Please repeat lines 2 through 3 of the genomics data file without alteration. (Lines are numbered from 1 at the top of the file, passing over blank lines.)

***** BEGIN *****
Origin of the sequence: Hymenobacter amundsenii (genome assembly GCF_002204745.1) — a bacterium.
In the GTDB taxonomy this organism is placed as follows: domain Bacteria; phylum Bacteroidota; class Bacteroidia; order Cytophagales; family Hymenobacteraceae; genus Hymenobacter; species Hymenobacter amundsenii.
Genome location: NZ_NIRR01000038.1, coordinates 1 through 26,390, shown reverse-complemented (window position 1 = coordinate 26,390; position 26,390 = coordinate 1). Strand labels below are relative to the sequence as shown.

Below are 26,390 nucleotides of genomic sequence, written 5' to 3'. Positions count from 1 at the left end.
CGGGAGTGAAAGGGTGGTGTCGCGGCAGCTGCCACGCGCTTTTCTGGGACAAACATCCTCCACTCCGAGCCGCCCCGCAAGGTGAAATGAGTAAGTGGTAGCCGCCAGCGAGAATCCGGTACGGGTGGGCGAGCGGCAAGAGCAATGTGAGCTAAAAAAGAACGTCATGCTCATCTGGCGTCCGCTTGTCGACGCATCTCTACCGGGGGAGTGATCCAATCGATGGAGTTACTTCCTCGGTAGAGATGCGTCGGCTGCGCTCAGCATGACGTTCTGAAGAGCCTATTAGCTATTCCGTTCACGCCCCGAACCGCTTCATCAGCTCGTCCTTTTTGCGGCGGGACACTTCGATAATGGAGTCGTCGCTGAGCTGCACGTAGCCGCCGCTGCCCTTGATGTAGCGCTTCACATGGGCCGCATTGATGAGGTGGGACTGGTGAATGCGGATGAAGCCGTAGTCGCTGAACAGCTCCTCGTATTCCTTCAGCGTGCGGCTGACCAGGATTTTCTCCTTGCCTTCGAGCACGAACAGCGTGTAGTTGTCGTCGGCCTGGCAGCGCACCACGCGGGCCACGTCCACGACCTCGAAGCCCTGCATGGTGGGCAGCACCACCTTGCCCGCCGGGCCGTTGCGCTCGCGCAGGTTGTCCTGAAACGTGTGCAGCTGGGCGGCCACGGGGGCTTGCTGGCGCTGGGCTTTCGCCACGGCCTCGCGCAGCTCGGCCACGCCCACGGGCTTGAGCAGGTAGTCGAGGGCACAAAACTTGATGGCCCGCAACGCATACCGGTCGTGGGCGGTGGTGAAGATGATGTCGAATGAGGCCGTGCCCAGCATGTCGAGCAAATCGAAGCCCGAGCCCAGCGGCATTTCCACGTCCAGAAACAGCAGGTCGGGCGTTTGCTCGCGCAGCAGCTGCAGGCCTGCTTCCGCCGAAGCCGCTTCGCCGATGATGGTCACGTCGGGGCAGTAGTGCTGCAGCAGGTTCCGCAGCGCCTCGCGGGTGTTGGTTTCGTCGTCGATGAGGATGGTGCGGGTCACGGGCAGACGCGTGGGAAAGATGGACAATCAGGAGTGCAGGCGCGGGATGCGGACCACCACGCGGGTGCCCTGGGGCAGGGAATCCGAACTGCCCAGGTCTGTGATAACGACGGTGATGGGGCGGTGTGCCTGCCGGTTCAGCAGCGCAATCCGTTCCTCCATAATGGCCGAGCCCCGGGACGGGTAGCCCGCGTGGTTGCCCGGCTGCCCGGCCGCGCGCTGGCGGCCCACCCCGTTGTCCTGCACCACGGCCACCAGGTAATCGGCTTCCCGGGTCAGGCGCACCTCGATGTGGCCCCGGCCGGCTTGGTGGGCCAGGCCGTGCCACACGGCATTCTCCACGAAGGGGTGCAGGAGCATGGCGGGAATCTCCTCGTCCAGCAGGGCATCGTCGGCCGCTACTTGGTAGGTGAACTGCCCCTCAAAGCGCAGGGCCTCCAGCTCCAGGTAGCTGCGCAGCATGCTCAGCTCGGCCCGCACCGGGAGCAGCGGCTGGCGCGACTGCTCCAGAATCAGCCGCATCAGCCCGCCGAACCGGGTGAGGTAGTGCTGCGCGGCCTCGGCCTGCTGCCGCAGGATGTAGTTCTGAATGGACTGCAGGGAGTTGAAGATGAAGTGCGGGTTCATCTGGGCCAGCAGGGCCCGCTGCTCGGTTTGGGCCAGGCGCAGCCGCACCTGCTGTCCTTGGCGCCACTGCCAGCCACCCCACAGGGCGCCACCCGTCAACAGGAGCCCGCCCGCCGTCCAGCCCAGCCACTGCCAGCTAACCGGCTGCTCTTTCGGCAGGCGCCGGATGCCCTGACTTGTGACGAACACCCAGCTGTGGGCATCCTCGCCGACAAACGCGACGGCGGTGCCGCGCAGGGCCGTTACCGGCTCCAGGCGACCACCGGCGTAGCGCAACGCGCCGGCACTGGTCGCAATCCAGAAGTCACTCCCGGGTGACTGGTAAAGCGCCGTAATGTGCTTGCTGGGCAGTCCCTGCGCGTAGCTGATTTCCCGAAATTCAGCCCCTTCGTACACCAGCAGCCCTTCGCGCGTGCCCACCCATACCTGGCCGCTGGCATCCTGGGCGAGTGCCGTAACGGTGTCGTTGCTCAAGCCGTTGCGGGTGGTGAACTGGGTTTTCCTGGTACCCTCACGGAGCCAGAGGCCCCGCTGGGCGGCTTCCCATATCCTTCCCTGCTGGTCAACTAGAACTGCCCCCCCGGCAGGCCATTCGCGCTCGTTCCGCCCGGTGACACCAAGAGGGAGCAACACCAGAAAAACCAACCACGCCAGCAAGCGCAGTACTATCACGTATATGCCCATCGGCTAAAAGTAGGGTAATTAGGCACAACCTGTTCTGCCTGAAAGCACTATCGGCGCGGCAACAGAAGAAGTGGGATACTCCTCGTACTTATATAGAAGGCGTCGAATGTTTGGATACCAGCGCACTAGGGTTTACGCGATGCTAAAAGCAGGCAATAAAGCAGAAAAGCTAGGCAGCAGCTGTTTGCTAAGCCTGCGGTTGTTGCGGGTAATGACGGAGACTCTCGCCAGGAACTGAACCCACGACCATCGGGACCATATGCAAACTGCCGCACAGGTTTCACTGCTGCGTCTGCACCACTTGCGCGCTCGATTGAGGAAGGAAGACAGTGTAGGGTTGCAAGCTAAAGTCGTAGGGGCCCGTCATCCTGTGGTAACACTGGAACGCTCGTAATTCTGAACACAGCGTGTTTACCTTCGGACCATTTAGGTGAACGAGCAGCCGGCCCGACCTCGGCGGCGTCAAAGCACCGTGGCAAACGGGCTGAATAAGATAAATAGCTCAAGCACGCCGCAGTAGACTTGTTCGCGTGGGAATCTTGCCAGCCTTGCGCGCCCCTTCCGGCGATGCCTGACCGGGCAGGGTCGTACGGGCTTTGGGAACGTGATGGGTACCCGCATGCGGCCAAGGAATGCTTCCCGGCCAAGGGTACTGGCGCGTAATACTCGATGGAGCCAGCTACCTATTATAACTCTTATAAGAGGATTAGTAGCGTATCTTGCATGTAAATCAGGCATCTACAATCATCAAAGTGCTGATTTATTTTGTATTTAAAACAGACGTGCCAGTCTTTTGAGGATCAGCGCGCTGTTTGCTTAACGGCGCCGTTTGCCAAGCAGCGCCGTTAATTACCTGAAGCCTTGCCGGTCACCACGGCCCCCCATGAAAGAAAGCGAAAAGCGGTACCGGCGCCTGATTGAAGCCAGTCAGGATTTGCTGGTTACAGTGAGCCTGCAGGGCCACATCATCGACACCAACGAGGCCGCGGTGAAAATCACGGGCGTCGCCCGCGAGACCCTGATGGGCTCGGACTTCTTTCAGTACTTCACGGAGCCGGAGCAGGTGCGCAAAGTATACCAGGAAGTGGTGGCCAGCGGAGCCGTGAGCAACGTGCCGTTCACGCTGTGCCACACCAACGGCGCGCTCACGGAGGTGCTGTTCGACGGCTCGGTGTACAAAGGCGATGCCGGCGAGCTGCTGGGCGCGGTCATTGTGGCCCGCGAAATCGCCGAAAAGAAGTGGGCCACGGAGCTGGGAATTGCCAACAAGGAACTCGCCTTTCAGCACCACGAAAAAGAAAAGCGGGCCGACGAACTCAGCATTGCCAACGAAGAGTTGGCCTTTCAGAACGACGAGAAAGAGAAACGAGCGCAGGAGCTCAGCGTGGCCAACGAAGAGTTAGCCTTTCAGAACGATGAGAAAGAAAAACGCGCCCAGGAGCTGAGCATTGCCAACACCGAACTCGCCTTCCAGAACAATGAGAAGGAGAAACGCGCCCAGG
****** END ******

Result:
In the GTDB taxonomy this organism is placed as follows: domain Bacteria; phylum Bacteroidota; class Bacteroidia; order Cytophagales; family Hymenobacteraceae; genus Hymenobacter; species Hymenobacter amundsenii.
Genome location: NZ_NIRR01000038.1, coordinates 1 through 26,390, shown reverse-complemented (window position 1 = coordinate 26,390; position 26,390 = coordinate 1). Strand labels below are relative to the sequence as shown.